Jamie Duffy | The Journal Gazette In its first season, Late Night Basketball, a Saturday night program at the Renaissance Pointe YMCA, drew 600 participants over its six-week stretch. The program targets black males, but is open to everyone.
Jamie Duffy | The Journal Gazette FWPD Deputy Chief Derrick Westfield, right, and Mike Armstrong of Fort Wayne United talk during Late Night Basketball, a year-round Saturday night program at the Renaissance Pointe YMCA, which started last fall.
Saturday, March 11, 2017 10:15 pm
Program provides 'somewhere to go'
Jamie Duffy | The Journal Gazette
At 13, A’marhion Glover is a little young for Late Night Basketball at the Renaissance Pointe YMCA on the city’s south side.
But come Saturday night, he’s there every week whether it’s on or not.
"If they don’t got it, I go to the park and shoot around," saysA’marhion, an eighth-grader at Jefferson Middle School. He plays on the middle school’s basketball team, but Late Night Basketball gives him an opportunity to stay busy on a Saturday night and "shoot around with the older guys," he explains.
Since Late Night Basketball started last fall, about 100 young men show up every Saturday for the free program that runs from 8 to 11 p.m., said Iric Headley, executive director of Fort Wayne United, the mayoral initiative that sponsors the program. Although the program targets black males ages 14-25, no one is turned away.
Fort Wayne United is a combination two national entities, Cities United and My Brother’s Keeper, an initiative of former President Barack Obama. The goal is to divert these young men away from urban violence and into better health, educational and employment outcomes.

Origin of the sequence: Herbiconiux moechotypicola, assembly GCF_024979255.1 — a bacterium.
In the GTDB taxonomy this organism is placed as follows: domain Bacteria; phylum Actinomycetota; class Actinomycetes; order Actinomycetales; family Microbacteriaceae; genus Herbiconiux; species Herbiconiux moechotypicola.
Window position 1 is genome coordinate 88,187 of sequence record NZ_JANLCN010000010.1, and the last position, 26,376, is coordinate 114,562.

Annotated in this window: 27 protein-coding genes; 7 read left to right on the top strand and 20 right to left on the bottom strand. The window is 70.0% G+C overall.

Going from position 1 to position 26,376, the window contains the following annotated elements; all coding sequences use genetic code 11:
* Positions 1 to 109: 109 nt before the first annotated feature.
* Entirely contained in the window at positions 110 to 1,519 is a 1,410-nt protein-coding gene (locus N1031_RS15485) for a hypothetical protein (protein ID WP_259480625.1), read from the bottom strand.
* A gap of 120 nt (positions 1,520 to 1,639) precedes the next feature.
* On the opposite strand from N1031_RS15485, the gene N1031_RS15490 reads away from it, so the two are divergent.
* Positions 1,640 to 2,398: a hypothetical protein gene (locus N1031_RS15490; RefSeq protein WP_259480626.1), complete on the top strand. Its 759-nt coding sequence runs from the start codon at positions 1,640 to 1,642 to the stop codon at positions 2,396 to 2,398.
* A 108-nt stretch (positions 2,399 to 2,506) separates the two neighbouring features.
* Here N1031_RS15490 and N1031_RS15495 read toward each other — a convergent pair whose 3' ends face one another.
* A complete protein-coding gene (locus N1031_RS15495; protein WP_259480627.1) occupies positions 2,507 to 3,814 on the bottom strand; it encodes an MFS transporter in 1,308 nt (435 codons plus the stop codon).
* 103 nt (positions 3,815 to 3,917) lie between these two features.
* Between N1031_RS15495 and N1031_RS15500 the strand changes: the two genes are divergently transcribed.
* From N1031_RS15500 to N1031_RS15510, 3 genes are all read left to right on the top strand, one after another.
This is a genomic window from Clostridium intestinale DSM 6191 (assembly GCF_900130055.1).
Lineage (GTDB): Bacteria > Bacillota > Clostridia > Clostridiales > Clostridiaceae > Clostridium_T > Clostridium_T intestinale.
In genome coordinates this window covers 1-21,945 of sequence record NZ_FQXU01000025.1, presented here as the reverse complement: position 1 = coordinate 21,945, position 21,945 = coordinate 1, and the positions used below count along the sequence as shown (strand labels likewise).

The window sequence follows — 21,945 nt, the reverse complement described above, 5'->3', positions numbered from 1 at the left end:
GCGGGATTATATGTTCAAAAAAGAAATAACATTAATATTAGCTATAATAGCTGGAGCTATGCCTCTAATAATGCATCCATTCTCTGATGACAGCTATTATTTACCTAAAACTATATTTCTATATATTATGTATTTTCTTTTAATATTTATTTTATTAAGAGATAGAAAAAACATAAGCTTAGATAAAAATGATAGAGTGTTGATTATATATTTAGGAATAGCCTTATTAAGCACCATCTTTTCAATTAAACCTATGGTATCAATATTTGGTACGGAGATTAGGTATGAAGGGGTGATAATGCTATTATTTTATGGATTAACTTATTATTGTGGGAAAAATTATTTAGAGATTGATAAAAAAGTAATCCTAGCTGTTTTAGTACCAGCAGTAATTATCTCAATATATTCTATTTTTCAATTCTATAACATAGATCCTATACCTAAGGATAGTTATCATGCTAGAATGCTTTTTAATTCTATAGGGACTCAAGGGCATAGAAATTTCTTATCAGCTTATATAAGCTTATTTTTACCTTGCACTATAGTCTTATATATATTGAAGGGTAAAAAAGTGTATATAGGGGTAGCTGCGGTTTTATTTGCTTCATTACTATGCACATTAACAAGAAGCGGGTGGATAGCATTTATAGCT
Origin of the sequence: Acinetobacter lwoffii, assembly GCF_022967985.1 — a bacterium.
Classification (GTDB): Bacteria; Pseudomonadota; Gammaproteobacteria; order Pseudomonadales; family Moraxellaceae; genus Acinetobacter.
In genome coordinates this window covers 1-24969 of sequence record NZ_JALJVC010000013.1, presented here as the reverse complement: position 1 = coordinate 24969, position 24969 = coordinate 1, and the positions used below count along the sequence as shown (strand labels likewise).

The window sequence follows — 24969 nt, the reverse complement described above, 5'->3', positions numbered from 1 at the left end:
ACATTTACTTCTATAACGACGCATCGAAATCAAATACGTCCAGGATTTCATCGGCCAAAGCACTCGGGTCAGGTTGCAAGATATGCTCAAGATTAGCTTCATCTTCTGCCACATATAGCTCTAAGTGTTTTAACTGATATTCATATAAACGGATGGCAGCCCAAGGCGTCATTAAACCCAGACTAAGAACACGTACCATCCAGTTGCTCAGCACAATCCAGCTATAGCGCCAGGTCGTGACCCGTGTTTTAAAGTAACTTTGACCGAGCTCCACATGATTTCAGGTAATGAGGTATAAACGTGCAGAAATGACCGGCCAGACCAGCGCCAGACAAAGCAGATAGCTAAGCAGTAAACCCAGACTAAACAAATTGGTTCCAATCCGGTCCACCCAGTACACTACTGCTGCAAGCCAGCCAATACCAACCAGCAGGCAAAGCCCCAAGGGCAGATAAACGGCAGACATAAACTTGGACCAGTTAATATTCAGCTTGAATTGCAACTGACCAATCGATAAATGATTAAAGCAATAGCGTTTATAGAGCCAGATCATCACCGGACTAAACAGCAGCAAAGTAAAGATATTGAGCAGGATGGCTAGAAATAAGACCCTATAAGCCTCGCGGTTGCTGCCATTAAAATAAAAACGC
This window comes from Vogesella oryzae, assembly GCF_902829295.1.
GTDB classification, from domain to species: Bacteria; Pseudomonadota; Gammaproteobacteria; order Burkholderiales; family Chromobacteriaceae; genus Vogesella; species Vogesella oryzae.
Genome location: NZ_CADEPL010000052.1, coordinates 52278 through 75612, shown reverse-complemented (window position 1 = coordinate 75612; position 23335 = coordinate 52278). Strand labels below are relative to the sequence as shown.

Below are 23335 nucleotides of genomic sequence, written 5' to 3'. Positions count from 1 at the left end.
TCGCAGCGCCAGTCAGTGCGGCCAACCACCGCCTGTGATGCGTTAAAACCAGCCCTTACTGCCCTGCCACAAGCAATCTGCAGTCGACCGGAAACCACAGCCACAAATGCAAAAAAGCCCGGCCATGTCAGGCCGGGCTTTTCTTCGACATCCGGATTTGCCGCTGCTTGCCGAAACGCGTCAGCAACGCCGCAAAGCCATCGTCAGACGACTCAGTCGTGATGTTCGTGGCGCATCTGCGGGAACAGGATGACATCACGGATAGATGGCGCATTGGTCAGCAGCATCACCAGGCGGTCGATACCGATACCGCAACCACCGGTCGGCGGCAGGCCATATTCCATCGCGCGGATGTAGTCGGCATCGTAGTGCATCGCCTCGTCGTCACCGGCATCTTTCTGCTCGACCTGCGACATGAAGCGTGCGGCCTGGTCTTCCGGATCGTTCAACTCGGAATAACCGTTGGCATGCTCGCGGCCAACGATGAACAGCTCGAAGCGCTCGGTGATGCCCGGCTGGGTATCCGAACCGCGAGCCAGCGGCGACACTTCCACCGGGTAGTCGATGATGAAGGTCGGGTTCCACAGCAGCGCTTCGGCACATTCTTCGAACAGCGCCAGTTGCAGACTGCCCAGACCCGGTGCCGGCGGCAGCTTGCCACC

Similar to Memphis Gun Down and NOLA (New Orleans) For Life, Fort Wayne United’s basketball initiative drew 600 young men during its first season last year and there’s no reason to believe there will be any fewer this season. Six weeks on, two weeks off, players can come with their own teams or on their own.
No data exist to compare the local program with others often referred to as midnight basketball, representatives from the National League of Cities said. Fort Wayne is one of 11 cities participating in strategic planning with the National League of Cities and Cities United to engage this population.
The formula isn’t magic, it just offers what the young men need where they live. Speakers pump out music as they bring their street game inside.
The first and last nights, there’s food. Domino’s donated pizzas during the last session.
Although there are rules, Late Night Basketball is "just fun," according to participant Khrisean Davis, 17, a former Wayne High School student who now attends Smith Academy.
While he claims he’d be sleeping if he didn’t have Late Night Basketball, his teammate Mahylik Lowery, 17, a former Northrop High School student now at Horizon Christian Academy, said the program gave him "somewhere to go."
Somewhere to go is important for young men living in urban areas where violent crime is prevalent.
"Statistically, crime happens after dark," Headley said. With black males at the top of the homicide statistics and the No. 1 group most likely to be killed – often for ridiculous reasons, Headley says – it makes sense to develop a program like this.